You’re only as good as your Latest Failure
In my work as an executive search firm owner I have the opportunity to talk with many candidates who have aspirations to move up the corporate ladder from their current rung to the next step on the career ladder. It is usually easy to see the success that people have enjoyed when you review their resume or check out their LinkedIn profile. What is more difficult to learn is how they have failed and what they have learned from these failures.
I have often thought it would be interesting to have a group of leaders construct a resume that lists only their failures during their careers. Just as a resume talks about accomplishments, this failure document would describe the situations where each of them experienced failure. In addition to itemizing the failure, I would ask them the following:
- What were you attempting to accomplish?
- Where did you fail or not meet the mark?
- When did you first realize that things were not going to work out?
- How did you review and rectify the situation?
- Who else was involved and how did you assist them or how did they assist you in getting things back on track?
- What did you learn from this experience?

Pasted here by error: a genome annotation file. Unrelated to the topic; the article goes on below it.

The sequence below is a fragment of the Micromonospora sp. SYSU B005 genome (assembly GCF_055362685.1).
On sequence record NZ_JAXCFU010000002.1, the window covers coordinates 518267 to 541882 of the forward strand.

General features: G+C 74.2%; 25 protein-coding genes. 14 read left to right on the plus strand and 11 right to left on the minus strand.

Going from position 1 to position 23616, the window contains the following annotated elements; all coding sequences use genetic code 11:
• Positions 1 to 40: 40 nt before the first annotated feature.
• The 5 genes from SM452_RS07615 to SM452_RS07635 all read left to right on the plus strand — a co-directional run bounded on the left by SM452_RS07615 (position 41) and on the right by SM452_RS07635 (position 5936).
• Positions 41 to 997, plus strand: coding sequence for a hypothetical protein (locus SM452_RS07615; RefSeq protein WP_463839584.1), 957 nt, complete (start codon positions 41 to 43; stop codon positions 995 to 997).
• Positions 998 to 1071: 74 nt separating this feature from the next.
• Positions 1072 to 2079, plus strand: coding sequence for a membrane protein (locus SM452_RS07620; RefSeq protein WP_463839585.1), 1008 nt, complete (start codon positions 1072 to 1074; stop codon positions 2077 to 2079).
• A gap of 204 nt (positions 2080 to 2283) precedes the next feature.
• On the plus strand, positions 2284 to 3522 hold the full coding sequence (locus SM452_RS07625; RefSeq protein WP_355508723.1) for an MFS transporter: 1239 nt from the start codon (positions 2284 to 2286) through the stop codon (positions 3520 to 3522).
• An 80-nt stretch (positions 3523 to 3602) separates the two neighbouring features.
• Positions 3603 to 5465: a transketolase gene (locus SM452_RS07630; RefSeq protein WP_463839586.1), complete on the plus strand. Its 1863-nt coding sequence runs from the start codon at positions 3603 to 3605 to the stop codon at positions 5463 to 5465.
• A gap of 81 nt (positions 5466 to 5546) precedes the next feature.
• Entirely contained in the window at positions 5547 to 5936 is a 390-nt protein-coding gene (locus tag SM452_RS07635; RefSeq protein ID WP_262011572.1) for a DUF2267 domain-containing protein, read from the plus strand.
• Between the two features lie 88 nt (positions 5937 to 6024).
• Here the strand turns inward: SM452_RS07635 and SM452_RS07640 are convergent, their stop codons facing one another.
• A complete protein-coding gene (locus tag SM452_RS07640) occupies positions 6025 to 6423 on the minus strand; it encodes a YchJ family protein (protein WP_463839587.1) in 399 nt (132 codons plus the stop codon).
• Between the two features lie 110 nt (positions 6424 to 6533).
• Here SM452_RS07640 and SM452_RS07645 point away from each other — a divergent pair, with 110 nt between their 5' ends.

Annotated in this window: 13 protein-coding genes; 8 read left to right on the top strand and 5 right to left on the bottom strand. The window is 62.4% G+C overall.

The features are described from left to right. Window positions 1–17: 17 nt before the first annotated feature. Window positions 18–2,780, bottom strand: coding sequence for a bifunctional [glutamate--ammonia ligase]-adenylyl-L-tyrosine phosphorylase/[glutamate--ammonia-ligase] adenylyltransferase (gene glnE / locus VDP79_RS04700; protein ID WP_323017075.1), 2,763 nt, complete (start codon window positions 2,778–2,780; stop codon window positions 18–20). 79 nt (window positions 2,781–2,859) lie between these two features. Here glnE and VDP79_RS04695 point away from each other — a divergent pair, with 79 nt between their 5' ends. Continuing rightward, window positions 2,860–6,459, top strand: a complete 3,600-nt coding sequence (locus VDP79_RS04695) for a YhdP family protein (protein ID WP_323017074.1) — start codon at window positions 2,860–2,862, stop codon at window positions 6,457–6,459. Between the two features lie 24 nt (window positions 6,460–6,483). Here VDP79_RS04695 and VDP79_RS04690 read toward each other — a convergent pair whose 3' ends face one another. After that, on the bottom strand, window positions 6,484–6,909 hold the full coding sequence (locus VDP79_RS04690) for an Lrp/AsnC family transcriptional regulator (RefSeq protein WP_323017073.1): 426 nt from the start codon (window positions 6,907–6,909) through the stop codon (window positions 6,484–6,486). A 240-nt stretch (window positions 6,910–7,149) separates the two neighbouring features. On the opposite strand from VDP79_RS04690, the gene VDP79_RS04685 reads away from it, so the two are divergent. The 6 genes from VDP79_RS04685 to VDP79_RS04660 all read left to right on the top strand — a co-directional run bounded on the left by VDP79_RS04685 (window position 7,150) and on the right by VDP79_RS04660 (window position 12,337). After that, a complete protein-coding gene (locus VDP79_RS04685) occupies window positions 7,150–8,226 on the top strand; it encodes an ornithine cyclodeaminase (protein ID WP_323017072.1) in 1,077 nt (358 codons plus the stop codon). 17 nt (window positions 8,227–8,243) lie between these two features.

I can think back to several key failures in my career and some of them are still painful to review. There is a common set of things I have learned from each of these failures. The learnings include:
- What I didn’t consider when getting started on this project
- Who I didn’t engage at all or did not engage fully enough
- Who I didn’t listen to while things were heading for the ditch
- How i turned the situation around and how did I help or who helped me
- What I am doing differently now to keep this from happening again
Life is full of experiences and failure is an experience we all should embrace and learn from. Occasionally I have an interview where a candidate cannot describe a failure in his/her career. I find this to be a huge red flag for a number of reasons. Those who don’t acknowledge failure typically have these issues to deal with:
- The have blind spots that prevent them from understanding their strengths and weaknesses
- They don’t listen well to the feedback of others
- They are unable or unwilling to act upon the advice of others when offered
- They have not tried to do anything significant
Wheaties used to be advertised as the “Breakfast of Champions”. I think failure is the dinner of Leaders. When I think of Talent Development, I find that failure is a great ingredient to make a good leader great.
Take a moment to reflect and remember your most recent failure. Think about what it tasted like and savor the heartburn it gave you.
Now go forth and learn from this.